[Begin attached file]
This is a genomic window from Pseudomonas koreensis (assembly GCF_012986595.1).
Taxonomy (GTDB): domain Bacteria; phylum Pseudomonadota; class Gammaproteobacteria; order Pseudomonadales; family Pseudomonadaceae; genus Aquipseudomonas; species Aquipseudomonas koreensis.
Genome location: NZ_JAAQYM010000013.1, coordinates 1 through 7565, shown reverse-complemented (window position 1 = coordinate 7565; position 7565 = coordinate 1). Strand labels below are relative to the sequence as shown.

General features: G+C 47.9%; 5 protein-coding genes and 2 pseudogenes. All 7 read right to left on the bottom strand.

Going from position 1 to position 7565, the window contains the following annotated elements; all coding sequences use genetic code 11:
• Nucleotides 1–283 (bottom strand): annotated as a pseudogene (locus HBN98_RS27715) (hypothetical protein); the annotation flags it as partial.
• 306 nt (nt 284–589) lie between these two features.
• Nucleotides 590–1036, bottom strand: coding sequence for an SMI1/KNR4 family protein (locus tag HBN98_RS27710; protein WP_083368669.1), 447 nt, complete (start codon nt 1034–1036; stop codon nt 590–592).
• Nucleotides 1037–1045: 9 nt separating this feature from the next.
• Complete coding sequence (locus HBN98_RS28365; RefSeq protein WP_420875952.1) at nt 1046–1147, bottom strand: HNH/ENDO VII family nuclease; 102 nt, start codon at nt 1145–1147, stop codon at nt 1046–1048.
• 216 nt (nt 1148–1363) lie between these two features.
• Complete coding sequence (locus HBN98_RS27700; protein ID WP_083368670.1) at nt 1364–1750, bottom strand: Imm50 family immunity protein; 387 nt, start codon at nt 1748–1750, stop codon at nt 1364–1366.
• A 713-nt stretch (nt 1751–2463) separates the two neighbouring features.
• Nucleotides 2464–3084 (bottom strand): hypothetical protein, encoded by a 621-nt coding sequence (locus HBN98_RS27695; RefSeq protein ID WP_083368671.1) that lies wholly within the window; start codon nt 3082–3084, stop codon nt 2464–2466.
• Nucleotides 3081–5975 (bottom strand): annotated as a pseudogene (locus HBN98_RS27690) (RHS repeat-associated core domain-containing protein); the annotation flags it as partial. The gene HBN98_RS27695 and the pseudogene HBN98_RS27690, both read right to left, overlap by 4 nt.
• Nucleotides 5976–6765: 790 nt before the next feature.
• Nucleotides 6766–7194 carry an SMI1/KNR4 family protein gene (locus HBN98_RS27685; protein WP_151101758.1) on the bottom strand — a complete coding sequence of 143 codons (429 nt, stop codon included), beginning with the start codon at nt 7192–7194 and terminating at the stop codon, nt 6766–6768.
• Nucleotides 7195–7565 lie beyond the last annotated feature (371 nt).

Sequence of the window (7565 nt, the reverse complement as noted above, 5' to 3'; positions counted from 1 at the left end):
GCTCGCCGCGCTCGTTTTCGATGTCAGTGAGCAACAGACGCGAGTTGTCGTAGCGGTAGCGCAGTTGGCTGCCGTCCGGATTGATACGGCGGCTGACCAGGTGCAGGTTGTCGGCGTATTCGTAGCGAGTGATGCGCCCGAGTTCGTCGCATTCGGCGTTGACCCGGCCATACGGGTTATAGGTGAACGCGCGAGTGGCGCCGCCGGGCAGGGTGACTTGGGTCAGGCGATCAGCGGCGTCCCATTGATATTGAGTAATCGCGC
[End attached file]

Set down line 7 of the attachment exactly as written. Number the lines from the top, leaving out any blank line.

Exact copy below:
• 306 nt (nt 284–589) lie between these two features.